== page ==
The heat. The relentless, unforgiving heat.
I can hardly keep my eyes open as heavy droplets of sweat trickle from my forehead to my eyelashes. My legs are slick and glistening, like the ones attached to a well-oiled supermodel. (Except I am not a model, and the oil is my own bodily secretion.)
But I push on, dragging my feet, trudging through the never-ending waves of humidity, drowning in the dense air as the cries of tortured children echo in the distance.
But I must push on. I must survive.
Because my parents did not raise a quitter. Nor did they pay $150 for me to ditch the Most Magical Place on Earth halfway through the day.
As a self-proclaimed Disney connoisseur (read: asshole who loves reading Wikipedia pages), I am often asked what the biggest difference between Disneyland and Walt Disney World is. Besides the fact that one is a theme park resort, and the other is a mini metropolis, micro-managed by the Disney corporation, the biggest difference is the attendee demographic.
Disneyland is full of college kids with annual passes doing it for the ‘gram, wearing matching “He’s my Mickey/She’s my Minnie” shirts and toasting turkey legs under the golden California sun. Walt Disney World is like one massive daycare center that’s been built underneath a 24/7 halogen heat lamp.
Oh, and “Frozen.” Lots and lots of “Frozen.”
Every store has some form of “Frozen” merchandise, whether the store is pirate or princess themed. Even at Disney’s Castaway Cay, Disney’s private island our cruise docked at, the private island’s tropical-flavored smoothies were named after “Frozen” songs and served in Olaf sippy-cups. For $14 a pop, nonetheless.
Whose bright idea was that, anyway? What executive board member was like, “Do you know what kids will love? Sucking a sugary smoothie out of the top of an anthropomorphized snowman’s head.”
New York Times media reporter Brooks Barnes once called Walt Disney World in Orlando “a melting pot endurance fest,” one that I myself have braved about half a dozen times before. But this time, something was different.
Maybe I used to block it out, or maybe I have grown immune to the toe-tapping, mind-numbing Americana standards that the Walt Disney Company pumps through their industrial-sized (but cleverly concealed) speakers.
Because now, I could hear them.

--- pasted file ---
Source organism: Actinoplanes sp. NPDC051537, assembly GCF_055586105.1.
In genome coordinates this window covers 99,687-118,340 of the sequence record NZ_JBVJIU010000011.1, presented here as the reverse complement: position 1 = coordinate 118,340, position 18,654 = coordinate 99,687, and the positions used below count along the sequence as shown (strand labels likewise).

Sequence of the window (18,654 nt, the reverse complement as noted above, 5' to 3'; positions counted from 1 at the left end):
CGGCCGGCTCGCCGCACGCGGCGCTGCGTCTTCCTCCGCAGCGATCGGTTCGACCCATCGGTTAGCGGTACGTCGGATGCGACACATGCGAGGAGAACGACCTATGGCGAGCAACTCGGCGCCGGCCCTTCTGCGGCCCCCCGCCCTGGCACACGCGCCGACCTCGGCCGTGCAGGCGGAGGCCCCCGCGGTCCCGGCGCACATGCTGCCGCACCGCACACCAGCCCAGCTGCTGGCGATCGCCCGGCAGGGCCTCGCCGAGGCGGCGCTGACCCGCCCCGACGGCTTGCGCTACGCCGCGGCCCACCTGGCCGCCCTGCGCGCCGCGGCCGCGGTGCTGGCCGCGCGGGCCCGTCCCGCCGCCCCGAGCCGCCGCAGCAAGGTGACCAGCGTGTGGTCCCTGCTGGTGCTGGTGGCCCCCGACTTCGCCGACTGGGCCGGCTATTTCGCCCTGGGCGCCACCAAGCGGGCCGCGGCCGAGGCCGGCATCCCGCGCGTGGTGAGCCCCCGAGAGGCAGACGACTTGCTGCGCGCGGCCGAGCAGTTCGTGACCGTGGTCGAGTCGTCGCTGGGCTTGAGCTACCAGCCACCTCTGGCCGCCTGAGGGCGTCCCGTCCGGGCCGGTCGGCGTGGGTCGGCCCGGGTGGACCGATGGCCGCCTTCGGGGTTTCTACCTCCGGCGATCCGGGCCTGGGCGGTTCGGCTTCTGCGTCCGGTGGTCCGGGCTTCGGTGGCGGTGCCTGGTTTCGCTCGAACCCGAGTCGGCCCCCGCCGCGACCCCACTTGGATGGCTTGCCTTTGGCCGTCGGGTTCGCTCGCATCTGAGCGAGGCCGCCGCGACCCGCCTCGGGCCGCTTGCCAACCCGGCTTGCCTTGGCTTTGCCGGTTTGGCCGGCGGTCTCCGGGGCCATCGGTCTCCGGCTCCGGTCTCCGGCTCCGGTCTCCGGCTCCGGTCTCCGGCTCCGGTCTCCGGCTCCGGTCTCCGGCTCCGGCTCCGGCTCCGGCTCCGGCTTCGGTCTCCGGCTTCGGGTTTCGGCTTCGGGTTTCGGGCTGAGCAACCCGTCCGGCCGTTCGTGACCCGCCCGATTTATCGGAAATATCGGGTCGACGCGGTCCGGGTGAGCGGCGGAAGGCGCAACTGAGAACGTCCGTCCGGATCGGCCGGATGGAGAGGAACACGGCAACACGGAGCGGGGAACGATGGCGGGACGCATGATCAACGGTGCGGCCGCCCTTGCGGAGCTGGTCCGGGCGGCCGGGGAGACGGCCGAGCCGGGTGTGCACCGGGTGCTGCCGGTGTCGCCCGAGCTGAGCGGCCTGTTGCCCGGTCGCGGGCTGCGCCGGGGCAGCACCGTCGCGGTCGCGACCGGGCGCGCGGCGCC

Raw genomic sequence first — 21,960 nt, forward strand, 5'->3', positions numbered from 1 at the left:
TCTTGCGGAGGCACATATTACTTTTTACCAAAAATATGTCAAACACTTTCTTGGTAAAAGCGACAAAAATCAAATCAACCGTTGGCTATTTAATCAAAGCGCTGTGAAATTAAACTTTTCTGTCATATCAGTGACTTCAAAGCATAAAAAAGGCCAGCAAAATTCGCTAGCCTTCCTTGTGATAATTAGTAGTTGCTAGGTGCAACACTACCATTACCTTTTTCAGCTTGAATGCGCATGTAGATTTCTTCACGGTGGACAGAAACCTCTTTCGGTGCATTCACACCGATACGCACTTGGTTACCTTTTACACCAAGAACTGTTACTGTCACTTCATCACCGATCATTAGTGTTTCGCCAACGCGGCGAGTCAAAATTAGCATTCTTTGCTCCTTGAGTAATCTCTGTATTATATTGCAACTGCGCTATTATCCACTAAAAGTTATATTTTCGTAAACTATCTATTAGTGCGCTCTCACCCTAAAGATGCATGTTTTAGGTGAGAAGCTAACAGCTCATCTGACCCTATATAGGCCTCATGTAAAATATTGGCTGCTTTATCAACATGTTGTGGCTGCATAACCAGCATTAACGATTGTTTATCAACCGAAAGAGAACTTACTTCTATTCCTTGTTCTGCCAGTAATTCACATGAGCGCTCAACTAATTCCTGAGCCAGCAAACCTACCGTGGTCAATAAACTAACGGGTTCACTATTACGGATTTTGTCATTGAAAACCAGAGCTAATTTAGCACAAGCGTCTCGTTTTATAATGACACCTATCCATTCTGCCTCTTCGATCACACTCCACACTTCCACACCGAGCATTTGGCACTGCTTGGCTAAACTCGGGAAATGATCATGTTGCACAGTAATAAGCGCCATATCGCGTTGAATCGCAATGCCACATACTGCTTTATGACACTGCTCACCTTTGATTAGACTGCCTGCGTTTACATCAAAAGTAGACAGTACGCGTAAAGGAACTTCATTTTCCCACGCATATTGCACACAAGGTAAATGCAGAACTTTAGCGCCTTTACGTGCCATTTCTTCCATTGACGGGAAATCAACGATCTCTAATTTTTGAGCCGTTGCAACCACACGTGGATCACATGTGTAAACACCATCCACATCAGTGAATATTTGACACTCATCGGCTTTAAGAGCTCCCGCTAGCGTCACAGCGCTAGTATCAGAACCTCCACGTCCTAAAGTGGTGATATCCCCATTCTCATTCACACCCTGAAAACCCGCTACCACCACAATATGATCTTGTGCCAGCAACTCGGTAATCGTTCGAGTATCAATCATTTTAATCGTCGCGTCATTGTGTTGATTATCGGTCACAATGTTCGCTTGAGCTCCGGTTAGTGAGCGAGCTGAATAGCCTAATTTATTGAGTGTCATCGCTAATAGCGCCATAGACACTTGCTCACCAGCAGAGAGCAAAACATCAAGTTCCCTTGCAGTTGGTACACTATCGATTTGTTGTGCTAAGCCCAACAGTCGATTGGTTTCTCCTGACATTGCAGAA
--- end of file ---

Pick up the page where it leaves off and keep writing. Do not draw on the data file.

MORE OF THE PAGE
The screams. The cries. The tantrums. The complaints.
The children. They were everywhere.
Don’t get me wrong — I love kids. Just like some people were born to be mothers, I was born to be the aunt that takes her nieces and nephews to their first R-rated movie, whispering “Don’t tell your mom and dad” into their tiny little ears before dropping them back off at home with a Mike and Ike-induced sugar high.
But not kids like this.
There’s something about the lethal combination of the sweltering Florida heat, the travel fatigue and the unspoken, pressure-packed agreement to have “the best day ever!” that makes children (and their parents) particularly testy.
I could not count the number of times I witnessed a family smiling from ear to damned Mickey ear in front of an iPhone mounted on a ridiculous pole, whose faces reverted immediately to the familiar grimace of general discomfort.
I watched four young moms lug strollers on and off of the Disney bus, on their way to one of the two Disney waterparks. The four stroller-pushing women were taking at least eight little devils to the waterpark and were responsible for making sure they were properly SPFed, diapered and undrownable. In the five-minute bus ride from our hotel room to the central bus stop, the kids had swapped seats, cried uncontrollably and asked “Are we there yet?” enough times for me to record the sound-byte, loop it and produce the next hot EDM track.
The bus played an endless loop of “It’s a Small World.” The song played over and over and over as a little boy across from me opened a shaken bottle of Coke, spilling it all over the aisle. And let me tell you, the world has never felt as small as it did when I was trying to avoid getting soda all over my arms and legs as it sloshed around the bus.
But the truth is you can’t blame the kids. They’re kids, and they don’t know any better. And you can’t blame the parents for wanting to take their kids on a nice family vacation, despite the inevitable hissy-fits and petty fights.
My first trip to Walt Disney World was when I was four years old. My memory of that trip is hazy, but photos led me to believe it was the best trip I had ever taken in my short life.
Now, at nineteen, traversing the Magic Kingdom with my thirteen-year-old brother, the park seems a lot smaller, but I definitely still feel that child-like sense of wonder and awe, reaching out to grab a flying Donald Duck as he bursts out the screen into my 3-D glasses.
And as I look around the air-conditioned theater, I see dozens of tiny arms reaching out to touch him too, and I realize that in some ways I’m a restless adult, and in other ways I’m a curious, adventure-seeking kid.
And those kids are all right.
Until they’re clogging the line with a 90-minute wait to meet Princess Belle. Then those kids better get out of my damn way.
Contact Rosemarie Alejandrino at [email protected].